This paper reports on a qualitative case study that investigated how the professional identities of trainers in the adult sector in Australia are shaped by intersecting relations of social class, ethnicity, gender and the discourses of vocational adult education. Interviews with two trainers as well as observations of them at work are analysed and presented here to illustrate how social class, considered in relation to gender and race, is played out through the trainers' identity investments in discourses of nurturance and care and economic rationalism. Such identity investments shape the relationships the trainers develop with their students and the training strategies and practices they privilege. The paper argues the need for trainers to develop critical reflective practices and to interrogate how their investments in particular classed identities shape their views about learning for work and training for work. It also argues the need for more research around social class and trainer identity within the adult sector.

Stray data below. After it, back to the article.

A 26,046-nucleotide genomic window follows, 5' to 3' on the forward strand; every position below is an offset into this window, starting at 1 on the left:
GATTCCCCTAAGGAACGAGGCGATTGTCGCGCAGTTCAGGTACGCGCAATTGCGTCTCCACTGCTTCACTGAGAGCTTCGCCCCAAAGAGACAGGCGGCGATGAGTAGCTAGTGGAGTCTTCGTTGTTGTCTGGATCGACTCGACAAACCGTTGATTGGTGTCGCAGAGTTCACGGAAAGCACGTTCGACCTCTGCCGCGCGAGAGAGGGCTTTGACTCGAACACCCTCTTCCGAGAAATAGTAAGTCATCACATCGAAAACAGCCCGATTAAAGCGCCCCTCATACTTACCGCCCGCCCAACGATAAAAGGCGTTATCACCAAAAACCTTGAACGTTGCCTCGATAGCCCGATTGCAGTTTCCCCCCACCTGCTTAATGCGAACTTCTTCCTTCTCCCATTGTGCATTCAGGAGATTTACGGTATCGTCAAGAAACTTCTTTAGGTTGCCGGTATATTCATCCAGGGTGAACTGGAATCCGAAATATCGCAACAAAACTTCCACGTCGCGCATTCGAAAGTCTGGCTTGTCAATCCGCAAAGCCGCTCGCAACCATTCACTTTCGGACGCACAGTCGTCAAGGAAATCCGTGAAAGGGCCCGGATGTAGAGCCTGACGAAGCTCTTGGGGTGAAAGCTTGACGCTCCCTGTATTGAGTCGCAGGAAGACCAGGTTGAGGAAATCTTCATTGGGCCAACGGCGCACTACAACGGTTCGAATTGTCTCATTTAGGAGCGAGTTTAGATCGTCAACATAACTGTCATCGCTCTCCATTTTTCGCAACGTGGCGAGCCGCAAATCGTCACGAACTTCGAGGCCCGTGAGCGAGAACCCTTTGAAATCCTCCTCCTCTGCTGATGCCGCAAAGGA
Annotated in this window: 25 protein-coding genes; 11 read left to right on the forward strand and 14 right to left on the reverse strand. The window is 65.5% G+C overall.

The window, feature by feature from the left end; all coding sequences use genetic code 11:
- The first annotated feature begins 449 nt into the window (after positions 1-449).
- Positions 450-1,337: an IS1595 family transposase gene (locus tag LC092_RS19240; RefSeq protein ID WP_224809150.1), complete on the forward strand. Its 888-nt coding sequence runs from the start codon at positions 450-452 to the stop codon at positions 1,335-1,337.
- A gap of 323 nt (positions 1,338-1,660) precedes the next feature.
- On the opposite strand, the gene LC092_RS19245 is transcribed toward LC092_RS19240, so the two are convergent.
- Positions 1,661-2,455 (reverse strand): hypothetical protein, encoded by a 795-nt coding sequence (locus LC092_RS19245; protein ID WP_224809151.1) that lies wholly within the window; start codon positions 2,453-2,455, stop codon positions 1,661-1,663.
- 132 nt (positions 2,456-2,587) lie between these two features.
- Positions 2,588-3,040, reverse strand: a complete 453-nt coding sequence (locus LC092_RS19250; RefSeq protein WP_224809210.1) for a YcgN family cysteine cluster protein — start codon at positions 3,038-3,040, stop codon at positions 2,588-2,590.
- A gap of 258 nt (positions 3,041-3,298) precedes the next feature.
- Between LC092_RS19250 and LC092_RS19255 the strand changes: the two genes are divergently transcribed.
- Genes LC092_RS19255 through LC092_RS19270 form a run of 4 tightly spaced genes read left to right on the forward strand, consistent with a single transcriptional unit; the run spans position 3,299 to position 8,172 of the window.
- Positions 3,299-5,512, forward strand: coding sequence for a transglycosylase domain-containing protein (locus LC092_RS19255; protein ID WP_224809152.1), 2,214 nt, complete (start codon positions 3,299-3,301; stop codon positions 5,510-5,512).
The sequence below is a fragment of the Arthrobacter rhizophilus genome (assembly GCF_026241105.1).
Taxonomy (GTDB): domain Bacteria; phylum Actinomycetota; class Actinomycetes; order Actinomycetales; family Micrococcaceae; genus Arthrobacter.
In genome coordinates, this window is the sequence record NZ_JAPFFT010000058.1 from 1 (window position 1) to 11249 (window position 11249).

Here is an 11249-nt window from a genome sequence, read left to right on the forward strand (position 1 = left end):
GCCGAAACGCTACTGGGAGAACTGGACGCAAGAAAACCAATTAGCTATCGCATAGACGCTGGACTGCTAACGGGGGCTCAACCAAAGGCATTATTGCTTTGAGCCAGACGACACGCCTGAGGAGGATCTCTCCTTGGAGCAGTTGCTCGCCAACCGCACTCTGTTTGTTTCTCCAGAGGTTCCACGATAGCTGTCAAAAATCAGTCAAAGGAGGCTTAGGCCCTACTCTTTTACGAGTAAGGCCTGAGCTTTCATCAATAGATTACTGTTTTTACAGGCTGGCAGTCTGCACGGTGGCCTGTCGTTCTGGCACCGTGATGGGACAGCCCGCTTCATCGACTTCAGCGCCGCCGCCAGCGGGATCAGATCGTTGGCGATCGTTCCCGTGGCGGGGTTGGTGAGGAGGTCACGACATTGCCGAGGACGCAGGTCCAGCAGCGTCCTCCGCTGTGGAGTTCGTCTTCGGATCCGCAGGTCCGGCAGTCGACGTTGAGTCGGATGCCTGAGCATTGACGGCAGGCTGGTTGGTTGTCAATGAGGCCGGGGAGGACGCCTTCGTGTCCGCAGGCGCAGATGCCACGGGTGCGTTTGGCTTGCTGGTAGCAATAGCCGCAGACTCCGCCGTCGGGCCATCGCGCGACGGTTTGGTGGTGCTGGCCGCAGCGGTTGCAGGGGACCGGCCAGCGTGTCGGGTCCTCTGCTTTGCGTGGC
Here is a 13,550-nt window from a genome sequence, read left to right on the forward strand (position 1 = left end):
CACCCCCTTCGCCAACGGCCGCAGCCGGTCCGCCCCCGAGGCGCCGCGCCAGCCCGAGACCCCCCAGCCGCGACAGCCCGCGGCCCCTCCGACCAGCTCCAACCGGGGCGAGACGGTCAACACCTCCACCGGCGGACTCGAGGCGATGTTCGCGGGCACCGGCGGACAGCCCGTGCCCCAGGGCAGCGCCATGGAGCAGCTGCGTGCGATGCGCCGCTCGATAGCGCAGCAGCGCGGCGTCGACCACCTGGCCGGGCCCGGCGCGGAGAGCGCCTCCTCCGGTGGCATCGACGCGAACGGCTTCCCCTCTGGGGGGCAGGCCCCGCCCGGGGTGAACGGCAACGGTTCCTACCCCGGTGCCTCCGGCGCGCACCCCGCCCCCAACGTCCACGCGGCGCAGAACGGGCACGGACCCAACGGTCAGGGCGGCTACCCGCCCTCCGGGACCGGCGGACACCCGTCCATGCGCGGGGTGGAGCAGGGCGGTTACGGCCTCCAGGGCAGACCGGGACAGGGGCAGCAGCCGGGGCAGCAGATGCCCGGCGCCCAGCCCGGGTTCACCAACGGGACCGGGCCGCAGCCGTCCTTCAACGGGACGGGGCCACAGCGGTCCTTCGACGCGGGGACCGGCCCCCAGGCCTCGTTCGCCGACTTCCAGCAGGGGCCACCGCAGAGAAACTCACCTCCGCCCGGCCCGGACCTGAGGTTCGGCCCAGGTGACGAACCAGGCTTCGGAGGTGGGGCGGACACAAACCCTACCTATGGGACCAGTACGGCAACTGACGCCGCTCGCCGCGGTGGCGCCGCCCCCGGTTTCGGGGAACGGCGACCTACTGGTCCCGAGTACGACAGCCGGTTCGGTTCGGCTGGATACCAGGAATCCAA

|Number of pages||14|
|Journal||Studies in the Education of Adults|
|Publication status||Published - 2005|